New & Used Volkswagen Touareg: In Depth
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The Volkswagen Touareg is surprisingly capable, even after the mid-size SUV lost some of its off-road gear in the second generation. The Touareg sits atop VW's crossover lineup, competing with the likes of the Ford Explorer, Honda's Pilot, the Jeep Grand Cherokee, and Toyota's Highlander and 4Runner.
The Touareg offers gasoline and diesel versions, the latter with impressive fuel economy but with prices that vault the Volkswagen into BMW X5 territory.
After a 2015 refresh, the 2016 Touareg drops its Hybrid model and adds an Automatic Post-Collision Braking system that automatically applies the brakes after a crash to help prevent further damage. Regular-grade fuel is now acceptable for the gasoline V-6, and VW has shuffled some equipment as well. The base model loses some features but also drops in price by $2,000. The Lux and Executive models add 14-way power-adjustable ventilated front seats, and the Executive gets a suite of safety features that includes VW's Area View exterior camera system, lane departure warning, adaptive cruise control, and Forward Collision Warning with Autonomous Emergency Braking.
MORE: Read our 2016 Volkswagen Touareg review, for more details, as well as photos, specs, and pricing
A completely redesigned Touareg, along with a new Touareg Hybrid model, arrived for the 2011 model year. It offered a choice of three powertrains, two of which continue to this day. The base engine is a 280-hp V-6 and buyers can opt for a turbodiesel V-6 with 240 hp and 407 lb-ft of torque. A hybrid edition with 380 net horsepower has been discontinued this year. The diesel is rated at 20 mpg city, 29 highway, which is quite frugal for such a large vehicle.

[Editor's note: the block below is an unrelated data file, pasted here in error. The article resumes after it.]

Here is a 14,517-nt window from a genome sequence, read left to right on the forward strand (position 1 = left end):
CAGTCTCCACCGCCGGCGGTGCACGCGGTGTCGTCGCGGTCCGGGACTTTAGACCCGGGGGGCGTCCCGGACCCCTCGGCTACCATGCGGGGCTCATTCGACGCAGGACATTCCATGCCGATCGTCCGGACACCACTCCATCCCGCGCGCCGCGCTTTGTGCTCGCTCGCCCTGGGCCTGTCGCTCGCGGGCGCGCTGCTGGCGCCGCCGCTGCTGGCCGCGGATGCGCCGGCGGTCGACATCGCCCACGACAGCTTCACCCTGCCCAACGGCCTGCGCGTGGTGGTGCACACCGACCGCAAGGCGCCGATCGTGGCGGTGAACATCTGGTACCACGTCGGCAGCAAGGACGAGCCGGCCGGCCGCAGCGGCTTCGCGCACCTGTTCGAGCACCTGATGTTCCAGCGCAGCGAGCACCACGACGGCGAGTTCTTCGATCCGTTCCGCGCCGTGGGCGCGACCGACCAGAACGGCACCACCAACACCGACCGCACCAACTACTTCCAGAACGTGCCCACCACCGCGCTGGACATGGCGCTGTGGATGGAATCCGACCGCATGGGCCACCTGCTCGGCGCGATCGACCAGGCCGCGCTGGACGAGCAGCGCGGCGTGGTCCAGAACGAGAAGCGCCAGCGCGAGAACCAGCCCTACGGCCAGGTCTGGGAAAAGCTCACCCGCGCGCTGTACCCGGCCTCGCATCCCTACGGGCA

Features changed very little into 2012 and 2013, with only a few cosmetic differences. The 2013 model year brought new LED taillamps for Hybrid models, most notably.
A special Touareg X edition was introduced at the 2012 Paris Auto Show. With 19-inch Moab alloy wheels, plus a panoramic sunroof, silver-anodized roof rails, bi-xenon headlamps, darkened taillights, and special logos, this 2013 special edition celebrated the model's tenth anniversary. Then the 2014 Volkswagen Touareg got a sportier R-Line variant offering 20-inch alloy wheels, a unique front bumper, side skirts, LED taillights, and oval-shaped dual exhaust tips. Inside, it added aluminum trim, stainless-steel scuff plates, aluminum sport pedals and an R-Line steering wheel.
An updated Touareg arrived for 2015. Exterior changes were subtle, with the most obvious being a more aggressive front fascia and revised lighting elements. Bi-xenon headlights and LED taillights became standard. Cabin materials were upgraded, including the trim and switchgear.
The aim of this most recent update was to help move the Touareg upmarket some to make room for a less costly mainstream three-row crossover that VW will build at its U.S. factory. The unnamed crossover is due within a year or two. At that time, the Tiguan will also grow to include a three-row option, leaving the Touareg as the more upscale option within the VW crossover lineup, but only with two seating rows.